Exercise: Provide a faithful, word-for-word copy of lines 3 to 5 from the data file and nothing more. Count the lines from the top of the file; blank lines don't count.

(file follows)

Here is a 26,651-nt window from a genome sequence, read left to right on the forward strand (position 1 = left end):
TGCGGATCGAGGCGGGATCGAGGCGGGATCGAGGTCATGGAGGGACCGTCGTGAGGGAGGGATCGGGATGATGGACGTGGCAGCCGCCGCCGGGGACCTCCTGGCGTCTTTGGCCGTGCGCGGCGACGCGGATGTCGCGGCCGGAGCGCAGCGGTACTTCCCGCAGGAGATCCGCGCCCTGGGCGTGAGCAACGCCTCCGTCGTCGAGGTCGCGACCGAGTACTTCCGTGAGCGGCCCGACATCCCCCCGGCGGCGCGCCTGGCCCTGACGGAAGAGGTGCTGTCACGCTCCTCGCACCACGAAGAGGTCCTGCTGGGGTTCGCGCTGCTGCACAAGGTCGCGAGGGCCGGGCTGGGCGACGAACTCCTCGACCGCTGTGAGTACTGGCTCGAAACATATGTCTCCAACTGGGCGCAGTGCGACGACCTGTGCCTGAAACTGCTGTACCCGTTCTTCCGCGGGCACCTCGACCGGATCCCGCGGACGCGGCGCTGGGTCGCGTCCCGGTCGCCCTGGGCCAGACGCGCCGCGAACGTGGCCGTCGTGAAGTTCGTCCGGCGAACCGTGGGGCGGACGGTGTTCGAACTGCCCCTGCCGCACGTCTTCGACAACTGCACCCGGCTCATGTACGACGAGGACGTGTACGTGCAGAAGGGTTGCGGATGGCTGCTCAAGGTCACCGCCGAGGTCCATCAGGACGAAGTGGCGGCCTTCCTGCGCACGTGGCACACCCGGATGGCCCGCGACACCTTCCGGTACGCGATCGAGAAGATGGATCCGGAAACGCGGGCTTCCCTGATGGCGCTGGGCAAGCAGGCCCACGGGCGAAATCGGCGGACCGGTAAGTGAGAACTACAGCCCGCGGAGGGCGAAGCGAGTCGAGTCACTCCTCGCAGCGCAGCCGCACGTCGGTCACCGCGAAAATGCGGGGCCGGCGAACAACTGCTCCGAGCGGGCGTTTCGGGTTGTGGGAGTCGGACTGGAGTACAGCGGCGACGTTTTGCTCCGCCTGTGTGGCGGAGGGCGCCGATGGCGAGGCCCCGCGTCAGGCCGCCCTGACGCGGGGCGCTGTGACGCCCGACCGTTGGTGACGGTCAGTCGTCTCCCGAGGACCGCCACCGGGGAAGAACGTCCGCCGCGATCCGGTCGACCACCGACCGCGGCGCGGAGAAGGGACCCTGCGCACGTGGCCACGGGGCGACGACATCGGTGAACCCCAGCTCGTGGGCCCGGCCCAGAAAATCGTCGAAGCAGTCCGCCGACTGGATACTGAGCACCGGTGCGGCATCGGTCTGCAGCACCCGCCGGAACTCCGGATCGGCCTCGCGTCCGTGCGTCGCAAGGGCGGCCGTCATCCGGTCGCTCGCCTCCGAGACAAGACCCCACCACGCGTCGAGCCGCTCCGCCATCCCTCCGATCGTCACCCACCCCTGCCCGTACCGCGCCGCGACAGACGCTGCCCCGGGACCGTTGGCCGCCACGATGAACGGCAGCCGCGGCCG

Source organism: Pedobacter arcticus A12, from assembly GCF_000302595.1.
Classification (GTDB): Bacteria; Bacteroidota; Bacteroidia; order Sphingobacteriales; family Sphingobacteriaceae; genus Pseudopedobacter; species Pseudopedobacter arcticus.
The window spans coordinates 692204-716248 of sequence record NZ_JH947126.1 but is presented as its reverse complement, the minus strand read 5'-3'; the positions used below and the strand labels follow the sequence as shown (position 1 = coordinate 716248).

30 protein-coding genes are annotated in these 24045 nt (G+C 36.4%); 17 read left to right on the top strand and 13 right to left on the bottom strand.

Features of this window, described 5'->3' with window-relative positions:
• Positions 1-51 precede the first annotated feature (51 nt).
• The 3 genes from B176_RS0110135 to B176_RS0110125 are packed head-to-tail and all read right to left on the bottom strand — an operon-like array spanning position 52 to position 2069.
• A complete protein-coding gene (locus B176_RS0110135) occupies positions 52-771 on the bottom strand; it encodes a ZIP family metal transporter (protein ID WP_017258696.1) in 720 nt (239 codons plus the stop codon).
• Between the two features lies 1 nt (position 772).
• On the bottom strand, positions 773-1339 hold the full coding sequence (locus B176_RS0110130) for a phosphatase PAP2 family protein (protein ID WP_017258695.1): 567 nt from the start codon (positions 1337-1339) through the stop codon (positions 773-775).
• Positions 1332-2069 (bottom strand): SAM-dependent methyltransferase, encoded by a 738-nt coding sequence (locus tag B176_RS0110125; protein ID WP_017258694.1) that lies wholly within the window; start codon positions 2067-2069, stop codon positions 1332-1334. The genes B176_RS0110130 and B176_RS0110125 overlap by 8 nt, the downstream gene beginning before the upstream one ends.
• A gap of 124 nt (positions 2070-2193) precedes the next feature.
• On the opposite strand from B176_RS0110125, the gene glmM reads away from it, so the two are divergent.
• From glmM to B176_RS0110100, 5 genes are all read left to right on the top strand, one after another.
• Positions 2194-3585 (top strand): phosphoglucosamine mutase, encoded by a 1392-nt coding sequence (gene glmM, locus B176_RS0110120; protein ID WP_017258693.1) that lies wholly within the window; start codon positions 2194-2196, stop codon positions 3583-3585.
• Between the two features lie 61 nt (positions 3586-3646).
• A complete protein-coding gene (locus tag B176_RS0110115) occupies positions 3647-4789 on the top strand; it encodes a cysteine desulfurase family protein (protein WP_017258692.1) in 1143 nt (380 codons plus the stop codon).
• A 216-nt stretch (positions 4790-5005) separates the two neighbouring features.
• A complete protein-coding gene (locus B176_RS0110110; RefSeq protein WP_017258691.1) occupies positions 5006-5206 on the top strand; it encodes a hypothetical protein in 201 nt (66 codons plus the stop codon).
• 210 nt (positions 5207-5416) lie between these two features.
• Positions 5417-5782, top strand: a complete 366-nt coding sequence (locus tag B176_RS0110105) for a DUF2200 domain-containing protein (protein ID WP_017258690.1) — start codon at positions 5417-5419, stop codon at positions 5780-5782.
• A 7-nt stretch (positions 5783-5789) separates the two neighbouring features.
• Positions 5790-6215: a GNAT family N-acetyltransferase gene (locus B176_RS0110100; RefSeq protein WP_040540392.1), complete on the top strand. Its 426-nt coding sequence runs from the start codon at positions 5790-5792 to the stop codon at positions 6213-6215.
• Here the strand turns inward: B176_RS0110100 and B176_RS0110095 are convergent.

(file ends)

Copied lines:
Source organism: Pedobacter arcticus A12, from assembly GCF_000302595.1.
Classification (GTDB): Bacteria; Bacteroidota; Bacteroidia; order Sphingobacteriales; family Sphingobacteriaceae; genus Pseudopedobacter; species Pseudopedobacter arcticus.
The window spans coordinates 692204-716248 of sequence record NZ_JH947126.1 but is presented as its reverse complement, the minus strand read 5'-3'; the positions used below and the strand labels follow the sequence as shown (position 1 = coordinate 716248).